At about this same time, one of the biggest changes between the airline and the meetings business took place--the formation of a trade association called Meeting Planners International (MPI). MPI formed a task force to retain similar privileges of free passage for meeting planners that the major carriers offered travel agents. (4) In the wake of rising fuel costs, the airlines were more than willing to accommodate this new and growing business as a way to increase their passenger load--and their profits.
Besides the introduction of the jumbo jet, the deregulation of the airline industry in the early 1980s also directly affected the meetings business. Deregulation stimulated price wars between airlines, and airfares plummeted, making travel to and from meetings, conventions, and expositions more affordable. As a result, the airlines began catering specifically to the meetings business by offering package deals and negotiated fares.
Recently, however, the struggling airline industry changed its policy. Airlines pulled back on special deals, putting planners in the position of demanding--sometimes without success--reduced fares and other perks for meeting attendees. Now, though, things are changing again in the other direction.
As the meetings business grew, other businesses, organizations, and jobs grew to meet its needs, and in turn they made it easier for the meetings business to grow. Specifically, the growth of the lodging industry, convention centers, convention bureaus, conference centers, meetings technology, and the jobs of meeting planner and ground suppliers (5) spurred on and were spurred by the expanding meetings business.
LODGING EXPANSION. How has the meetings business affected the lodging industry? To answer that question, it is important to understand the lodging industry in a "before and after" context. "In 1966, group business was a tiny percentage of the total picture for hotels, motels, and resorts," says Mike Leven, at that time president of Days Inns of America (and now president of the Holiday Inn Franchise Group). "In some hotels, group business may account for as much as 80 or 90 percent of bookings." (6)
As a result of the exceptional increase in the number of meetings and in the tremendous growth in the size of meetings, hotels had to accommodate by becoming physically larger. Consequently, hoteliers of all sizes have adapted their services to a variety of clientele, while increasing their profits on this growing segment. Chains such as Sheraton, Hilton, and Hyatt, and later, the Radisson, Omni, and Marriott, cornered the market. Today, these facilities continue to book the majority of the hotel meetings business.
CONVENTION CENTERS. There is another growing niche serving the changing needs of the industry: the convention center. During the past twenty-five years, convention centers have been synonymous with lodging industry expansion. Space, accessibility, and storage facilities have made convention centers a one-stop arena for meetings, conventions, and expositions.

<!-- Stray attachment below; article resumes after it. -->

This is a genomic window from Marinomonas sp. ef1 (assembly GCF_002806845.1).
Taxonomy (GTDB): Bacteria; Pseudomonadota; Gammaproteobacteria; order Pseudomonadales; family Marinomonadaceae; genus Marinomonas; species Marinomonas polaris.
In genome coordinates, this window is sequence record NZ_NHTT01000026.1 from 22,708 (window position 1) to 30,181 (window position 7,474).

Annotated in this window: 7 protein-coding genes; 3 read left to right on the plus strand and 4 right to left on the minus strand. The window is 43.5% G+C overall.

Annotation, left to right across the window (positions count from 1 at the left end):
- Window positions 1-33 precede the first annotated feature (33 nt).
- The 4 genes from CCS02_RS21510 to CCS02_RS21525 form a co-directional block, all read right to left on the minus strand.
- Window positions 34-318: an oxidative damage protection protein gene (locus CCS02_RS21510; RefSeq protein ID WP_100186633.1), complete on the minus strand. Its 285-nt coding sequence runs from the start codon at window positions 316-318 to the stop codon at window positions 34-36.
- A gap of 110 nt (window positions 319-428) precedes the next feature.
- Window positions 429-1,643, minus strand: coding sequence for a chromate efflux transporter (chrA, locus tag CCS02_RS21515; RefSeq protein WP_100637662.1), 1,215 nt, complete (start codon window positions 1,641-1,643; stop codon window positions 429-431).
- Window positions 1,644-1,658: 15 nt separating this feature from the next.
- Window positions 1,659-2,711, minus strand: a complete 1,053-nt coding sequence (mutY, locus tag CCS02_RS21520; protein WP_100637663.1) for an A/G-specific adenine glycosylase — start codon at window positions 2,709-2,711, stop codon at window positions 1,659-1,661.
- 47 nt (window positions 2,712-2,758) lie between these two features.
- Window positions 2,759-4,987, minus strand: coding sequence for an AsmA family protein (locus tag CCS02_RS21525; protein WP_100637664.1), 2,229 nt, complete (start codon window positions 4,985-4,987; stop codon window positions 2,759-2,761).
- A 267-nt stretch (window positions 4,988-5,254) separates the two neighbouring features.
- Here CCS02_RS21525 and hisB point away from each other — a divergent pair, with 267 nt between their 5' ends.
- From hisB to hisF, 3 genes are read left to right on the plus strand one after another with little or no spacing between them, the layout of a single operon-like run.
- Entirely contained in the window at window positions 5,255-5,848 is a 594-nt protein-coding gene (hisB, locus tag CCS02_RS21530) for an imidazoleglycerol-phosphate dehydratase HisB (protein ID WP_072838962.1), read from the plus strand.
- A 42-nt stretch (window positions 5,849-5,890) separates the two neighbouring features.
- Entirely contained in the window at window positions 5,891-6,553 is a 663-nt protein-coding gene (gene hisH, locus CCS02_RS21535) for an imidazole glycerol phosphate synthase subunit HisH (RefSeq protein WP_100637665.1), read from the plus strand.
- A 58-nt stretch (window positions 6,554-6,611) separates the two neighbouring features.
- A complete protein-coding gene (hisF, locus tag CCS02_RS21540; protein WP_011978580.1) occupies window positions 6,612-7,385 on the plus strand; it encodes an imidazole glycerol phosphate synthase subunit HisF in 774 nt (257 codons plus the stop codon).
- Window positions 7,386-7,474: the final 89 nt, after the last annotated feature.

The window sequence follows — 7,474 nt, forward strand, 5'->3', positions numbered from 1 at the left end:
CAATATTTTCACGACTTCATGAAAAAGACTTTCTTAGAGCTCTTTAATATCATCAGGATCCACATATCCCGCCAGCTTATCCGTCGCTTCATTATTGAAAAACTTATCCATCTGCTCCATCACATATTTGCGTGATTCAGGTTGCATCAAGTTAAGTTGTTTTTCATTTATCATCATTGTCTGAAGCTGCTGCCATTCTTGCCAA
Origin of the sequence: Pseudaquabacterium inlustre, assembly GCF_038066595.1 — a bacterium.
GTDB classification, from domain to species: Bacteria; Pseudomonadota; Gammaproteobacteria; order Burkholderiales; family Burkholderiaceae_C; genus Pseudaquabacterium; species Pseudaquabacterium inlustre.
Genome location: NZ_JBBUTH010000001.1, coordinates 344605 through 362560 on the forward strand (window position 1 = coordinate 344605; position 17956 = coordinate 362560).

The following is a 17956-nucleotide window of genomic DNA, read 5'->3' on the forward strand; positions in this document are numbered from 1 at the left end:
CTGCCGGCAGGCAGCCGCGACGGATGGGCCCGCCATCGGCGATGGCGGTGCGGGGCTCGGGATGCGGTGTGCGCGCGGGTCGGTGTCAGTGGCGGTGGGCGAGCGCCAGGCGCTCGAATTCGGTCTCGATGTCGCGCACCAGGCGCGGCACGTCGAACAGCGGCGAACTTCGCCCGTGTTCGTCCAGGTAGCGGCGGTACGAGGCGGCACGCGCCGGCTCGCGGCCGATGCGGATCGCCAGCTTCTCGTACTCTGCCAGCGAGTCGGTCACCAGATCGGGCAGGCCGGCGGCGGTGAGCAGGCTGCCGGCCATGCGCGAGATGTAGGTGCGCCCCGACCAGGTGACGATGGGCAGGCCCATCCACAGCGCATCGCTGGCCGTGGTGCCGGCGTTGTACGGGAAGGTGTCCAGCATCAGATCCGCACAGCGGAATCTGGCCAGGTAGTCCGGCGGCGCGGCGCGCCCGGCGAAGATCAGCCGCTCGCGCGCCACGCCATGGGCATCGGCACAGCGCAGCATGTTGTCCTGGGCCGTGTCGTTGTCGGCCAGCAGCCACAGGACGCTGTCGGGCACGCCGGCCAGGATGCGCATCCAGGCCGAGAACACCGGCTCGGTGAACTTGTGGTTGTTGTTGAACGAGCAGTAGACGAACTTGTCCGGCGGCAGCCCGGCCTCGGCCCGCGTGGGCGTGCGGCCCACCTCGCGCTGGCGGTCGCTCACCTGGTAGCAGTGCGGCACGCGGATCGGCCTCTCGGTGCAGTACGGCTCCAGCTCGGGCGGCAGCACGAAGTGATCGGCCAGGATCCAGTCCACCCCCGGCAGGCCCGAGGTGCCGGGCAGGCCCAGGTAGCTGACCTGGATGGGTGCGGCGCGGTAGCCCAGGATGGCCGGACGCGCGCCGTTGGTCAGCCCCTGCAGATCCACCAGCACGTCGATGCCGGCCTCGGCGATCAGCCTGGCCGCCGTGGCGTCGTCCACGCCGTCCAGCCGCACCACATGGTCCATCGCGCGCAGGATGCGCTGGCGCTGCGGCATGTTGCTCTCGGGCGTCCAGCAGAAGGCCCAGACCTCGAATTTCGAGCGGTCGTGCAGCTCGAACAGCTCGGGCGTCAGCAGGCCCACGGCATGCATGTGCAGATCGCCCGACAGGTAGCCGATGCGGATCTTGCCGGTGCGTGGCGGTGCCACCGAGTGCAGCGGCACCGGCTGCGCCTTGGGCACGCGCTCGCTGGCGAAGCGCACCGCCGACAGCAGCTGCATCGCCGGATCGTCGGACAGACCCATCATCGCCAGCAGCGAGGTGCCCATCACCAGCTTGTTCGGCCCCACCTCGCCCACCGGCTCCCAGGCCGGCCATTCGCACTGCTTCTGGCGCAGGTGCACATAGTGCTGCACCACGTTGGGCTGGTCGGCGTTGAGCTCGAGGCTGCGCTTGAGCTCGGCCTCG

"The days are over when a meeting planner was handed a key to the exhibit hall and told to turn out the lights when he left," says Dan Graveline, director of the Georgia World Congress Center in Atlanta. (7) Convention centers and convention hotels (hotels that include lodging with exhibit and meeting facilities) are now all-inclusive places that have moved beyond the old four-walls, a floor, and a ceiling concept of accommodation.
The Coliseum in New York City was probably the first convention center built to accommodate groups of varying size. Completed in 1958, the Coliseum offered flexibility: soundproof movable walls to subdivide large areas, designated registration areas, a variety of lighting options, and truck ramps to the lower exposition floors. Now, hundreds of cities around the world boast their own convention centers.
Because of the convention center boom of the last decade or so, many have argued that the market has reached total saturation. Just the same, building continued into the mid-1990s. In the Midwest, existing convention centers in Columbus, Ohio, and Indianapolis, Indiana, added space to expand their facilities. The Greater Columbus Convention Center doubled in size, adding 216,000 square feet of exhibit space and a 31,000 square-foot lobby area. The Indiana Convention Center and Hoosier Dome in Indianapolis added a 36,000-square-foot ballroom and 22,050 square feet of flexible meeting space. In 1997, McCormick Place in Chicago dedicated a $675 million addition, making a total of 2.2 million square feet for the entire facility. Cleveland, Ohio, boasts a new center, the Cleveland State Convocation Center, which offers seating for 15,000.